Million Dollar Shaw Prize Awarded For Cosmology, Immunology & Geometry
By Gerald Tiu | Academia
June 8, 2011
Seven scientists have won the 2011 Shaw Prize for their pioneering work on gamma ray bursts, innate immunity, and modern geometry and physics.
AsianScientist (Jun. 8, 2011) – The Shaw Prize Foundation in Hong Kong announced on June 7 that seven scientists would receive the 2011 Shaw Prize for their pioneering work on gamma ray bursts, innate immunity, and modern geometry and physics.
Established by Hong Kong media mogul Run Run Shaw in 2002, the annual Shaw Prize (邵逸夫奖) acknowledges individuals “who have achieved significant breakthrough in academic and scientific research or application and whose work has resulted in a positive and profound impact on mankind.”
The Shaw Prize consists of three US$1 million awards in Astronomy, Life Science and Medicine, and Mathematical Sciences.
The astronomy prize was shared between Enrico Costa of the Institute of Space Astrophysics and Cosmic Physics in Rome, Italy and Gerald J. Fishman of the Marshall Space Flight Center in Huntsville, Alabama for their roles in elucidating the cosmological origins of gamma ray bursts. The scientists carried out some of the first experiments to establish the extragalactic sources of gamma ray bursts and the specific origins of these bursts in supernova explosions and neutron star collisions.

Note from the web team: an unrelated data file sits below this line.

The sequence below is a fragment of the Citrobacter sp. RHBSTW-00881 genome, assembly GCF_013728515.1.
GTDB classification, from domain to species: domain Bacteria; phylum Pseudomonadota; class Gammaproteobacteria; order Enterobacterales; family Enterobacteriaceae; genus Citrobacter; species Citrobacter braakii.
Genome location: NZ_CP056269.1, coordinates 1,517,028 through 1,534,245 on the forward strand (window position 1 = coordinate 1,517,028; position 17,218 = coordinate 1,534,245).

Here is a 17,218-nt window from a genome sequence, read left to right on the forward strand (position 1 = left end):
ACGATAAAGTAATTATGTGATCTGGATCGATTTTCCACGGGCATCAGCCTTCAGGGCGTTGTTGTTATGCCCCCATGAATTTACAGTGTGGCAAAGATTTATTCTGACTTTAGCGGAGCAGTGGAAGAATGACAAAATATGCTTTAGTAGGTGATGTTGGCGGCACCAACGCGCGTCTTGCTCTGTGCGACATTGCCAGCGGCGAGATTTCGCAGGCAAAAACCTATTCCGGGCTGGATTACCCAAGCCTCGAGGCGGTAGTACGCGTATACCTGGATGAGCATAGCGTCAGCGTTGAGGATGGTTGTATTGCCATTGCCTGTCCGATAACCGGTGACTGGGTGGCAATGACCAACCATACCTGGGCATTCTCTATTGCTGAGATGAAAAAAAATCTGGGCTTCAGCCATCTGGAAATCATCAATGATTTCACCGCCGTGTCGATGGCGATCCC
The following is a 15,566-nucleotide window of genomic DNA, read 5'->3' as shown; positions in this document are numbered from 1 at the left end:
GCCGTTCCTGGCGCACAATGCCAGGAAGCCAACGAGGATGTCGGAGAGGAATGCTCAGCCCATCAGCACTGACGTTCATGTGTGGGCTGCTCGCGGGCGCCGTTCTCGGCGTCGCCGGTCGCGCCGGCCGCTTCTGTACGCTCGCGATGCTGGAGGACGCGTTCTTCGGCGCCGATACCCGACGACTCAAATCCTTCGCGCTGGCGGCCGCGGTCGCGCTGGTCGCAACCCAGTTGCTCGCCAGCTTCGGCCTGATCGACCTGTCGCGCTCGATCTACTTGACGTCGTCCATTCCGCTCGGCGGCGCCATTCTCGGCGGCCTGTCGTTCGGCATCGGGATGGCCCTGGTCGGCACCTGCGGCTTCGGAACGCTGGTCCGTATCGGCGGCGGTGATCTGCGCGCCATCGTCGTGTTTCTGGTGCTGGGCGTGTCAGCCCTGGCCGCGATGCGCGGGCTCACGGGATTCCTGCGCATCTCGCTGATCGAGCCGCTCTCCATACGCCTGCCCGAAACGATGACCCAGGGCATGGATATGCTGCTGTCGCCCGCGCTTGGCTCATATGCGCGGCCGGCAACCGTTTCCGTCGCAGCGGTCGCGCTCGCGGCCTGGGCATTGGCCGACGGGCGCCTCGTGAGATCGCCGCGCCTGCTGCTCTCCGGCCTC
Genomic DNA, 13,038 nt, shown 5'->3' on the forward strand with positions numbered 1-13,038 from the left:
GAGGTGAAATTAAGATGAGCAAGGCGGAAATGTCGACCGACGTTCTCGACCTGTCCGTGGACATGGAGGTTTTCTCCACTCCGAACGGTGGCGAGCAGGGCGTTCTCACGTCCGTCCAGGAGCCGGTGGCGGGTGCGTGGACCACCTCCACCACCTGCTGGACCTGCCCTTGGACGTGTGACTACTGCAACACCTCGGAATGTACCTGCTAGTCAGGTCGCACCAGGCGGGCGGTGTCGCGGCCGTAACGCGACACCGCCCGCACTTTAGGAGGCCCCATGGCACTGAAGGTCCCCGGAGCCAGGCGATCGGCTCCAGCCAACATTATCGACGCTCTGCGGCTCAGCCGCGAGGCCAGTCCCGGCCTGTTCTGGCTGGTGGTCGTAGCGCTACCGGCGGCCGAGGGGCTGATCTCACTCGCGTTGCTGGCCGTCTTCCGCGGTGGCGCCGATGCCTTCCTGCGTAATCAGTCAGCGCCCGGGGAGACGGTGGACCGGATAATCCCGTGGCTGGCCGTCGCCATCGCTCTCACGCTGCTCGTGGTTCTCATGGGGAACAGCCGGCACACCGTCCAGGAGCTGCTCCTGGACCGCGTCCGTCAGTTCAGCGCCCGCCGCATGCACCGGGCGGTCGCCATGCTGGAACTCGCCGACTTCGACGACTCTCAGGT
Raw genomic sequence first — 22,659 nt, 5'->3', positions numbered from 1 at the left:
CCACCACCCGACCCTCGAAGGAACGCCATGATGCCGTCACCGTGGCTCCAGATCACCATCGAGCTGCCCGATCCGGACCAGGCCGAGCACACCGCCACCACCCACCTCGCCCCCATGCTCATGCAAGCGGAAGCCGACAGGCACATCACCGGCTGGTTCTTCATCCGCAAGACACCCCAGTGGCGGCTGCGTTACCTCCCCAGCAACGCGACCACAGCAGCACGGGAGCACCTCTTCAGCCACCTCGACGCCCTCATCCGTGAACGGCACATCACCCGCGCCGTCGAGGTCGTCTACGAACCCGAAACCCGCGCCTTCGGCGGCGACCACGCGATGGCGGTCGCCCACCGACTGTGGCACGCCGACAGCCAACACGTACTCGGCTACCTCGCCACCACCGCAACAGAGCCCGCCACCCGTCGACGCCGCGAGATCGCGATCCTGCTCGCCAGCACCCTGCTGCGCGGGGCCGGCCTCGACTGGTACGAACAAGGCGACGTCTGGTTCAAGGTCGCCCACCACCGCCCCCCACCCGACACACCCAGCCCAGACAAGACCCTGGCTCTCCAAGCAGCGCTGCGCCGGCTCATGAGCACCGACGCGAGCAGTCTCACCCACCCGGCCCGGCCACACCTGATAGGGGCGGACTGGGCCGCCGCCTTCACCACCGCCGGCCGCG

Jules A Hoffman of the University of Strasbourg, France, Ruslan M. Medzhitov of Yale University, USA, and Bruce A. Beutler of The Scripps Research Institute in La Jolla, USA were awarded the prize in life science and medicine for their pioneering work in establishing the mechanisms of innate immunity, the non-specific first line of defense against infection. The researchers were specifically recognized for their roles in discovering the key molecules that regulate the innate immune response, Toll in fruit flies and Toll-like receptors in humans, and the mechanisms by which these molecules active innate immunity.
The prize in mathematical sciences was given to Demetrios Christodoulou of ETH, Zurich in Switzerland and Richard S. Hamilton of Columbia University in New York, USA for their contributions to understanding nonlinear partial differential equations in Lorentzian and Riemannian geometry and their applications to general relativity and topology.
Past winners of the Shaw Prize have included P. James E. Peebles for his contributions to cosmology, Shinya Yamanaka of Kyoto University, Japan for his work on cell reprogramming, and Andrew John Wiles of Princeton University, USA for his proof of Fermat’s Last Theorem.
The prizes will be presented to the 2011 winners at a ceremony on September 28, 2011.
The full list of winners can be found at the: Announcement of The Shaw Laureates 2011.
Source: The Shaw Prize.
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